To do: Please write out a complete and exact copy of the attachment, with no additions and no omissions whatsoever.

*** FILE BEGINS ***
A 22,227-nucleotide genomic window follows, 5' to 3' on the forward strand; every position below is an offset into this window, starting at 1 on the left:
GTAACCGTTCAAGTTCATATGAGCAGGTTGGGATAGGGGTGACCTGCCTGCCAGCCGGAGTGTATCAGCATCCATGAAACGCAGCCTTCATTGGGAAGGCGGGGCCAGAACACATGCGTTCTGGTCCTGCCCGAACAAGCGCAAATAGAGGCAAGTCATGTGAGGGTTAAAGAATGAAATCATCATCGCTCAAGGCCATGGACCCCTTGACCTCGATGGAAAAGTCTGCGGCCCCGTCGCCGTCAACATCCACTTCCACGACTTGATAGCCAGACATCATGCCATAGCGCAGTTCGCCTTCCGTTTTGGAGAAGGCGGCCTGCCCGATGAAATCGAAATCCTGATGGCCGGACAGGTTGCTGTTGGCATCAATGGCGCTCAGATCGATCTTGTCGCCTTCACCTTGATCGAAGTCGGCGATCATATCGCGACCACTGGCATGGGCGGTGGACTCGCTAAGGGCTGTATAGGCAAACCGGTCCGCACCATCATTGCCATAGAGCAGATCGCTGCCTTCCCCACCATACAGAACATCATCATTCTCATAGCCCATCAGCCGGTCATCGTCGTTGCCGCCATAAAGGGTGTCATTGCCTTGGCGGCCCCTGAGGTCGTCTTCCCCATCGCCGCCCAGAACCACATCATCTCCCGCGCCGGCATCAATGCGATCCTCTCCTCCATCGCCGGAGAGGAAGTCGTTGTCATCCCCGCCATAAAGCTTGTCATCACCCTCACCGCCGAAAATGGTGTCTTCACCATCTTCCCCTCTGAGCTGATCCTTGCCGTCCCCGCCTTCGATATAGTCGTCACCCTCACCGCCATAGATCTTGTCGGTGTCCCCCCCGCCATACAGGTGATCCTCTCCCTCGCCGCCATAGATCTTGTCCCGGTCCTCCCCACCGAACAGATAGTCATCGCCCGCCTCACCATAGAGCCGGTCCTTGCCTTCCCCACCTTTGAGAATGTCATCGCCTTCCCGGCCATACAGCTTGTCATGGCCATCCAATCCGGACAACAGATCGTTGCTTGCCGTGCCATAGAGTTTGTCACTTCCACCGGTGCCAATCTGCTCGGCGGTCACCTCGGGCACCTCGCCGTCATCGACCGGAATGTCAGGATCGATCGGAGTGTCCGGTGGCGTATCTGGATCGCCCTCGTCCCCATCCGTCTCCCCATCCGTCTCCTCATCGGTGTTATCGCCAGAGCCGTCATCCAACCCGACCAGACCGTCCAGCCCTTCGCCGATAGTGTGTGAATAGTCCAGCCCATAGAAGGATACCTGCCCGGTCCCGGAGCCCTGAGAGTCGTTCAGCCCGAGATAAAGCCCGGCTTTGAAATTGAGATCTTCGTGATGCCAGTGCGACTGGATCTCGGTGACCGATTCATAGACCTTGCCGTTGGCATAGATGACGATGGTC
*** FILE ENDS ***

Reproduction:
A 22,227-nucleotide genomic window follows, 5' to 3' on the forward strand; every position below is an offset into this window, starting at 1 on the left:
GTAACCGTTCAAGTTCATATGAGCAGGTTGGGATAGGGGTGACCTGCCTGCCAGCCGGAGTGTATCAGCATCCATGAAACGCAGCCTTCATTGGGAAGGCGGGGCCAGAACACATGCGTTCTGGTCCTGCCCGAACAAGCGCAAATAGAGGCAAGTCATGTGAGGGTTAAAGAATGAAATCATCATCGCTCAAGGCCATGGACCCCTTGACCTCGATGGAAAAGTCTGCGGCCCCGTCGCCGTCAACATCCACTTCCACGACTTGATAGCCAGACATCATGCCATAGCGCAGTTCGCCTTCCGTTTTGGAGAAGGCGGCCTGCCCGATGAAATCGAAATCCTGATGGCCGGACAGGTTGCTGTTGGCATCAATGGCGCTCAGATCGATCTTGTCGCCTTCACCTTGATCGAAGTCGGCGATCATATCGCGACCACTGGCATGGGCGGTGGACTCGCTAAGGGCTGTATAGGCAAACCGGTCCGCACCATCATTGCCATAGAGCAGATCGCTGCCTTCCCCACCATACAGAACATCATCATTCTCATAGCCCATCAGCCGGTCATCGTCGTTGCCGCCATAAAGGGTGTCATTGCCTTGGCGGCCCCTGAGGTCGTCTTCCCCATCGCCGCCCAGAACCACATCATCTCCCGCGCCGGCATCAATGCGATCCTCTCCTCCATCGCCGGAGAGGAAGTCGTTGTCATCCCCGCCATAAAGCTTGTCATCACCCTCACCGCCGAAAATGGTGTCTTCACCATCTTCCCCTCTGAGCTGATCCTTGCCGTCCCCGCCTTCGATATAGTCGTCACCCTCACCGCCATAGATCTTGTCGGTGTCCCCCCCGCCATACAGGTGATCCTCTCCCTCGCCGCCATAGATCTTGTCCCGGTCCTCCCCACCGAACAGATAGTCATCGCCCGCCTCACCATAGAGCCGGTCCTTGCCTTCCCCACCTTTGAGAATGTCATCGCCTTCCCGGCCATACAGCTTGTCATGGCCATCCAATCCGGACAACAGATCGTTGCTTGCCGTGCCATAGAGTTTGTCACTTCCACCGGTGCCAATCTGCTCGGCGGTCACCTCGGGCACCTCGCCGTCATCGACCGGAATGTCAGGATCGATCGGAGTGTCCGGTGGCGTATCTGGATCGCCCTCGTCCCCATCCGTCTCCCCATCCGTCTCCTCATCGGTGTTATCGCCAGAGCCGTCATCCAACCCGACCAGACCGTCCAGCCCTTCGCCGATAGTGTGTGAATAGTCCAGCCCATAGAAGGATACCTGCCCGGTCCCGGAGCCCTGAGAGTCGTTCAGCCCGAGATAAAGCCCGGCTTTGAAATTGAGATCTTCGTGATGCCAGTGCGACTGGATCTCGGTGACCGATTCATAGACCTTGCCGTTGGCATAGATGACGATGGTC